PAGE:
Does a Water Filter Pitcher Remove Bacteria?

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Water filter pitchers are popular among homeowners for two good reasons:

  1. First, they resolve aesthetic water issues, giving you better-tasting and fresh-smelling water.
  2. Second, more robust models eliminate the majority of harmful water contaminants. This includes lead, chromium 6, chlorine and chloramine, pesticides, mercury, pharmaceutical traces, VOCs, and more.

On top of that, filter pitchers are compact, easy to operate, and affordable – all the extras a frugal homeowner would prefer.

But do water filter pitchers also remove bacteria? Stick with us to know the answer!

Key Takeaways

  • Not all but some water filter pitchers remove bacteria.
  • It depends on the filter media/method used.
  • In order to remove bacteria, a water filter pitcher should apply sub-micron filtration.

Does a Water Filter Pitcher Remove Bacteria?

Bacteria are single-celled organisms. Their size can range from around 0.2 to 1 micron in width and 1 to 10 microns in length.

You can find bacteria just anywhere around the Earth, including our waters, unfortunately.

A few kinds are beneficial; others are harmful. For instance, E. coli can cause severe health issues. Therefore, you need to remove any hazardous bacteria from your water supply at all costs to access healthy drinking water.

Can a water filter pitcher serve that purpose? In other words, does a water filter pitcher remove bacteria? Yes, it does. But it cannot be said for all the pitchers out there.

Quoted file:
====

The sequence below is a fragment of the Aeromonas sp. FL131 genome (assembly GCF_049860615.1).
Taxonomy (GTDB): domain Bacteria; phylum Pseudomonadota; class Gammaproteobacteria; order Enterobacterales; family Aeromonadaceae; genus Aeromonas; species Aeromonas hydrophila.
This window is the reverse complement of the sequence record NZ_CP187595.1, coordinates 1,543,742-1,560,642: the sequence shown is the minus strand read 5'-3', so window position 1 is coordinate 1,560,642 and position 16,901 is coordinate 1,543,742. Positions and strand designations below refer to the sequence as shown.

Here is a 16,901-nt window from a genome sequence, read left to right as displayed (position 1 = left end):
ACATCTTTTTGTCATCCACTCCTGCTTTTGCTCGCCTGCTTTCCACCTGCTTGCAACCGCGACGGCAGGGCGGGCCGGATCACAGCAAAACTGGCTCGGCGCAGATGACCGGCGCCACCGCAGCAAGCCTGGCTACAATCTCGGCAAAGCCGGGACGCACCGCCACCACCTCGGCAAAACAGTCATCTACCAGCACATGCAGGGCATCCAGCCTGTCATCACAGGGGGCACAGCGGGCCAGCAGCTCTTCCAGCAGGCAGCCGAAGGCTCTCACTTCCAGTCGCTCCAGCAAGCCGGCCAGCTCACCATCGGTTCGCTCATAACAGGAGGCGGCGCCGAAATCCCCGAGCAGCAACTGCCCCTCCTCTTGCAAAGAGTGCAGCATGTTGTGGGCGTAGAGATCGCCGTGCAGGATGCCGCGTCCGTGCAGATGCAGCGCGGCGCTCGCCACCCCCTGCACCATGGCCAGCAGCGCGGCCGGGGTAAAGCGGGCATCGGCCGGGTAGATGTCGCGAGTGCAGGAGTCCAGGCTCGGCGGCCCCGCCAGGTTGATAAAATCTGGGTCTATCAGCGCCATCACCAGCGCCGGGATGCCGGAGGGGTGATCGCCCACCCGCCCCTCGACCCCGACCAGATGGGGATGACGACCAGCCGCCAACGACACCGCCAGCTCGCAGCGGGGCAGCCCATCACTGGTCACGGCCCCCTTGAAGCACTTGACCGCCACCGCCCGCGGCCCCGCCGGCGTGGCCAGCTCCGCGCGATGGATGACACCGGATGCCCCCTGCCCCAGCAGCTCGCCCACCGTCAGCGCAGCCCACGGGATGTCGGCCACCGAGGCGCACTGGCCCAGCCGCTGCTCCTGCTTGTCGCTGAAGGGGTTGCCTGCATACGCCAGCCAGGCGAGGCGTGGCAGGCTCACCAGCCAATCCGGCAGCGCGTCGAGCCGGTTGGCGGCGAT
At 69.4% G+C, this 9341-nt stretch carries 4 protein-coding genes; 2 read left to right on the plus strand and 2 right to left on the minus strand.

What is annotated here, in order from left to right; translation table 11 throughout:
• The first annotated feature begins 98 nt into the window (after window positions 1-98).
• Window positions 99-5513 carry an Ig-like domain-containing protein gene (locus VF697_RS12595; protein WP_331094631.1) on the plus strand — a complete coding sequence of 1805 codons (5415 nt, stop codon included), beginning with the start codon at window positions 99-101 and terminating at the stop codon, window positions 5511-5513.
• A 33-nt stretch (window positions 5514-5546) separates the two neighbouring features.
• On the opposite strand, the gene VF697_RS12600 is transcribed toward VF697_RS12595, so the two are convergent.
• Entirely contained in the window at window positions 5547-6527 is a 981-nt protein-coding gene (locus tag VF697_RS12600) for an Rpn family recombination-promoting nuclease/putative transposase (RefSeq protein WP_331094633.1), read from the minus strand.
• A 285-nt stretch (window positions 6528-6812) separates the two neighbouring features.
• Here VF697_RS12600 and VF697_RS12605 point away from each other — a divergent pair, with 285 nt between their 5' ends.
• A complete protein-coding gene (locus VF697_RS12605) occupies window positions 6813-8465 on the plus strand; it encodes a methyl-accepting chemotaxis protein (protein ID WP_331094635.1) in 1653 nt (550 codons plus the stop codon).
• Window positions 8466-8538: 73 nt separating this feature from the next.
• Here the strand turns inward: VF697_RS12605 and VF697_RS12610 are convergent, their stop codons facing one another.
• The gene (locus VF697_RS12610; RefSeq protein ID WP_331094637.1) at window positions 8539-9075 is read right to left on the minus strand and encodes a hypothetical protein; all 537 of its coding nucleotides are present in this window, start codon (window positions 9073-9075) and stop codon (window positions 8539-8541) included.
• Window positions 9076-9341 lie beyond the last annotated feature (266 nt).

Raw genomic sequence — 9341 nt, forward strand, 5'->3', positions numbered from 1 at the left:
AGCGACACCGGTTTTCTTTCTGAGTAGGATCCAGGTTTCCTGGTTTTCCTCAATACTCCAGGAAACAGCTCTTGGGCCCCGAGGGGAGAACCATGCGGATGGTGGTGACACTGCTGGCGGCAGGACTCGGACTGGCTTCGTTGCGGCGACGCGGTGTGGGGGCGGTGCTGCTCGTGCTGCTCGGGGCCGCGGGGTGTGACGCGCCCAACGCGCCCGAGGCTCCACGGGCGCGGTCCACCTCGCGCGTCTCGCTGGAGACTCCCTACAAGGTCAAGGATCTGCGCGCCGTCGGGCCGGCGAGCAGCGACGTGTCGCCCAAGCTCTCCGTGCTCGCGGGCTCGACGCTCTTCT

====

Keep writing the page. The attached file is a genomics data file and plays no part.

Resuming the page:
Simply put, bacteria are tiny in size, and their removal depends on the filter media used.

So, if your filter pitcher can eliminate tiny particles, it can help get rid of bacteria.

Filters like the Epic Nano are great for this. It uses submicron filtration to trap bacteria. Another great example is the LifeStraw Home.

bacteria in water

What Other Contaminants Will Your Water Filter Pitcher Remove?

Aside from bacteria, water filter pitchers can remove several other types of contaminants. However, note that this applies only to a few specific brands.

So, you need to check for NSF certifications. It’s the only way to make sure.

Below, you find a list of water contaminants that can be removed using a sophisticated filter pitcher.


Though chlorine is not an impurity itself and is merely added to water to disinfect it, it gives of a foul odor and unpleasant taste.

Fortunately, filter pitchers featuring activated carbon filtration work great to remove chlorine.

You can check for NSF certification standard 42 to ensure whether or not the pitcher you’re purchasing can remove chlorine.

Disinfection Byproducts

Disinfection byproducts, including chlorite, organic chloramines, chlorate, trihalomethanes (THMs), and haloacetic acetic acids (HAAs), are commonly found in tap water supplies.

Consuming them for extended periods can lead to bladder cancer.

Luckily, filter pitchers with activated carbon can remove DPBs.


Lead can leach into your water via lead plumbing systems or distribution channels.